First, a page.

EB: When we ask for comments or criticisms of the first title the difficulty progression is usually among the first things mentioned. It was partially a result of constraints on development time. Addressing this has been one of the primary aims of the team this time around. In short, balancing has really been perfected in Mercury Meltdown to such a degree that no one should ever get stuck on a level, and if they do they will be able to go to the next level. Also, importantly, you will be able to complete a level outside of the time limit, which means you will not make the high score chart, but once again this adds to the enormous replay ability of the game. You can return to a completed level and try to beat your previous time. Another thing that was a criticism of the first game relates to what your friend said: having a good look at the layout of the level is one of the keys to solving it. First time around you got one quick fly around/look and some of the complicated levels took you 4 or 5 goes to suss out what you needed to do. Now there is a help mode and you have full control and you can look around the levels to your heart's content!
Yes the balancing of the game has been thoroughly worked on right down to the fact we now have 7 quality control people at the studio - first time around there were two part timers!
Pro-G: Mercury Meltdown will feature several party mini-games. Are these designed to appeal to existing fans or to catch the eye of people not convinced by the first game?
EB: These games are there to appeal to everyone. The party games are to add a bit of fun - a deviation from the main game if so desired - and really come into their own when playing against a friend.
Pro-G: The PSP can play wirelessly with other PSPs, either locally or online. Are you using either of these features?
EB: Mercury Meltdown can be played with or against friends using the ad-hoc (local) wireless systems.
Pro-G: At one time you were thinking of shipping the original game with a tilt sensor. Is this something you've considered for Mercury Meltdown?
EB: To be honest - no. If this was ever going to happen it would have been with the first title. It would have been great to see it happen, but the costs and technical issues proved prohibitive.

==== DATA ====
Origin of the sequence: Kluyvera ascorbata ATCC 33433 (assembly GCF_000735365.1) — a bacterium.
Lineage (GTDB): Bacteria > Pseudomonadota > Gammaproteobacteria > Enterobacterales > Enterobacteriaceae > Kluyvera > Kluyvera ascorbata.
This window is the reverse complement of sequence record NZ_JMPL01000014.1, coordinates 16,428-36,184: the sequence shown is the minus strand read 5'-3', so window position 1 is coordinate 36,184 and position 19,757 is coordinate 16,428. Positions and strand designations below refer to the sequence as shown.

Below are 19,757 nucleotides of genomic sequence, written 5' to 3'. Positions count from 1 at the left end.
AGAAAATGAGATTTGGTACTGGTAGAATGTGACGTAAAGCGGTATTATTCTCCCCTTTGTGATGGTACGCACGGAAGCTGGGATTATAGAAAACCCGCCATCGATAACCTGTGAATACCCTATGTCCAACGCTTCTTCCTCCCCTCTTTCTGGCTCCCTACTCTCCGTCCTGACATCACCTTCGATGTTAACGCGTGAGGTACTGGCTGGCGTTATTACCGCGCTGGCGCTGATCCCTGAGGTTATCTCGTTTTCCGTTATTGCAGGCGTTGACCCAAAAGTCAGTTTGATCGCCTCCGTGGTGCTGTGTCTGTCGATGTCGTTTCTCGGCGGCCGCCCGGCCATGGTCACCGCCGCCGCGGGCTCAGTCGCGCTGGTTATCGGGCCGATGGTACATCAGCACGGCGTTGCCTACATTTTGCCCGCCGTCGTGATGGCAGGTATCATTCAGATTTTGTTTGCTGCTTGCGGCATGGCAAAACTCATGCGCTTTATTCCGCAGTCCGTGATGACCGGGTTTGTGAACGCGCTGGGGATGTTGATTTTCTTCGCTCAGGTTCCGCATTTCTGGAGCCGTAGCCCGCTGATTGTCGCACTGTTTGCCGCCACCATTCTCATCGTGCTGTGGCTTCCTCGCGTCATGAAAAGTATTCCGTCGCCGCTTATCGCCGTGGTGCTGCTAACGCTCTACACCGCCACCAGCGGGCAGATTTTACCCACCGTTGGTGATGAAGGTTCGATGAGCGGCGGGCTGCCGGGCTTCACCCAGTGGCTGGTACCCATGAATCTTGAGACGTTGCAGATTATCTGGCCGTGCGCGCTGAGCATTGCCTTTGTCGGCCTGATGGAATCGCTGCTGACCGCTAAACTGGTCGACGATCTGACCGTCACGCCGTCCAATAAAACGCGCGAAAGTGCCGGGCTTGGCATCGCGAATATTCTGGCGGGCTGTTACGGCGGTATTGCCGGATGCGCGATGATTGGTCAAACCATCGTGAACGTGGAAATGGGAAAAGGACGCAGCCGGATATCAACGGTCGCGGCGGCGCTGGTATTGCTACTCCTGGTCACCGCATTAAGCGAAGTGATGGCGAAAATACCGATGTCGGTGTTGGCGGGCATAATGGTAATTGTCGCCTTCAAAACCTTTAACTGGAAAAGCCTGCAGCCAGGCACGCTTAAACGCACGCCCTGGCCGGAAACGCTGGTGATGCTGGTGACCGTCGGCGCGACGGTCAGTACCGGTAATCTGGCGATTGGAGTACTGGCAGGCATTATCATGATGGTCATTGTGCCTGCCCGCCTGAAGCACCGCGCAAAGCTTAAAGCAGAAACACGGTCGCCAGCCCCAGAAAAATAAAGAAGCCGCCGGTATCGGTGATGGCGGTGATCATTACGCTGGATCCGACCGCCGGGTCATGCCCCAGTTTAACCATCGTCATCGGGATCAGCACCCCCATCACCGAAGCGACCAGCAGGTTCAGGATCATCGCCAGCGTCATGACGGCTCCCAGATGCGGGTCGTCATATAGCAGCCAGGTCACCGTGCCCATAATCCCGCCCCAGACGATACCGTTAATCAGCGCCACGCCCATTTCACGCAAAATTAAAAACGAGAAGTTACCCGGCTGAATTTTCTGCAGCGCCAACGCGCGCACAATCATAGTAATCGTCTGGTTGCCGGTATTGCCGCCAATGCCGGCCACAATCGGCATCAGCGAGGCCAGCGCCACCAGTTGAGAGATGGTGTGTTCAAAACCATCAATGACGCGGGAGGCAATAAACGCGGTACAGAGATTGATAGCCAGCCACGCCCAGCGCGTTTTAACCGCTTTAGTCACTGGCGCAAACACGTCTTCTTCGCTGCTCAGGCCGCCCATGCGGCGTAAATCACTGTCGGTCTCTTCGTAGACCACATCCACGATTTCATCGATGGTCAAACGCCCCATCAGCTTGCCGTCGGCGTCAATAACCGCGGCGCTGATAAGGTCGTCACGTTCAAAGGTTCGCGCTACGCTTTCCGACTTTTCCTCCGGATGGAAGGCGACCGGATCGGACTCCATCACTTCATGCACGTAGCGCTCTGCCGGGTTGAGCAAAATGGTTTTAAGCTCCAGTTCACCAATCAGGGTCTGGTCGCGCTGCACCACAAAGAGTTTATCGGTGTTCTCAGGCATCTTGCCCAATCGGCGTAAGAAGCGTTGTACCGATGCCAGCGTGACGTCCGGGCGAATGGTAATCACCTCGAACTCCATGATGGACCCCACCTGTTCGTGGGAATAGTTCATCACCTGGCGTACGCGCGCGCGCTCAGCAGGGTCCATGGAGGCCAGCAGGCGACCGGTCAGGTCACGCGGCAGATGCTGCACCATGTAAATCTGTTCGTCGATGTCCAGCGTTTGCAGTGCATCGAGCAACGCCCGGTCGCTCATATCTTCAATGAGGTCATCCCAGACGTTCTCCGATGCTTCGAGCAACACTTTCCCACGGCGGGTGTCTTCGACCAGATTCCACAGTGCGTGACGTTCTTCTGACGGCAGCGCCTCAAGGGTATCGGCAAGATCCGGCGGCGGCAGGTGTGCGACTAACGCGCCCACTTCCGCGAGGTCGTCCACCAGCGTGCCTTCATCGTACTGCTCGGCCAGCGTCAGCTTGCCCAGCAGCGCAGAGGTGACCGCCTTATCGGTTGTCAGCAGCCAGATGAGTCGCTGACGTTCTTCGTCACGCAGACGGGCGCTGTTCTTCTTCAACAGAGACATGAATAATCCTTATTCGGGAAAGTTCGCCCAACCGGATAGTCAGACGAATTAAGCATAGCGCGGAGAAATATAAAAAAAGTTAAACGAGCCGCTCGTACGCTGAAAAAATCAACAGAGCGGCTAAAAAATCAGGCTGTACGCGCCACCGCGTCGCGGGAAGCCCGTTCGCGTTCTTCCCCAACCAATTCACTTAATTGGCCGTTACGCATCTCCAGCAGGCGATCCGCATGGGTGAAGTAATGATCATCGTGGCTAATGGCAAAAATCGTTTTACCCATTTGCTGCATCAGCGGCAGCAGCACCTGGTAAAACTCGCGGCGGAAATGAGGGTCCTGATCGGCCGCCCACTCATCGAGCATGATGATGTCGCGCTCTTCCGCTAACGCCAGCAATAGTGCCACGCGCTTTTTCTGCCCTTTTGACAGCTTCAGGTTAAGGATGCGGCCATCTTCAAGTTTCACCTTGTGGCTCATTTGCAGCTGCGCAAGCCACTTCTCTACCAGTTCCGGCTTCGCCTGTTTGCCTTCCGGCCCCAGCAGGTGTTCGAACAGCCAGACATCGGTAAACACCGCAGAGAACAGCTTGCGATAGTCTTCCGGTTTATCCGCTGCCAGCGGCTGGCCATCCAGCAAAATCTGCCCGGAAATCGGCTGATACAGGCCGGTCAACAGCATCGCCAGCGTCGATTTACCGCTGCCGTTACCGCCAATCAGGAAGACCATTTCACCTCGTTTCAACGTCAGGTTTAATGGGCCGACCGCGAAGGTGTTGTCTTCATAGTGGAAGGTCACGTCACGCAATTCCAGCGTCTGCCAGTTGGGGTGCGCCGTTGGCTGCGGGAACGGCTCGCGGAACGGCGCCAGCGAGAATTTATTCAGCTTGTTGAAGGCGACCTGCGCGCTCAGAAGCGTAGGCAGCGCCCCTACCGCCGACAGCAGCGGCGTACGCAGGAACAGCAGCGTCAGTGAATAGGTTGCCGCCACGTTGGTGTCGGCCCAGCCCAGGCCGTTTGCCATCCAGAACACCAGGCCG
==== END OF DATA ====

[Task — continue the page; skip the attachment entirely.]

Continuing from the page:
Pro-G: Mercury Meltdown looks radically different to the first game. What made you take this route?
EB: We remain true to the essence of the Mercury brand but would you buy a game that is a carbon copy of the original? Yes, we have a new look, and this has been done to ensure fans of the game and newcomers will be offered a new visual experience, but sticking to the rudiments that have made the game a success.
Pro-G: Mercury has only appeared on the PSP. Do you see it as a handheld franchise or are there plans to move onto more powerful systems?
EB: There has been lots of talk by other people, outside of Ignition, that Mercury is not only the perfect game for other handhelds but more powerful systems. All I can say is we are listening to what people are saying!
Pro-G: Xbox Live Arcade has shown that smaller titles can do well on the Xbox 360. Do you think that kind of digital distribution is ideal for a game like Mercury?
EB: I would like to think that from the reviews and sales figures of approaching half a million sales on the original game, that Mercury on one format is classified as a big game. Yes, many are talking the route of digital distribution and it certainly looks like the way ahead for many for the future and of course it is something we are keeping abreast of. As for us, and our distribution partners, we are looking to a successful ship of Mercury Meltdown - the traditional way.
Pro-G: The PlayStation 3 and Wii controllers seem well suited to the Mercury gameplay. Do you have any ideas for games on those systems?
EB: Yes I would agree with you as would many gamers who understand the core mechanisms of Mercury.
There has been lots of conjecture about the possibility of the game coming out on other systems and we hope to make some announcements soon about the possibilities of this happening, so watch this space.
Pro-G: Finally, with Mercury Meltdown due in September, why should people be excited about it?
EB: 160 plus levels of addictive fun!
Mercury Meltdown is due for release later this year for PSP.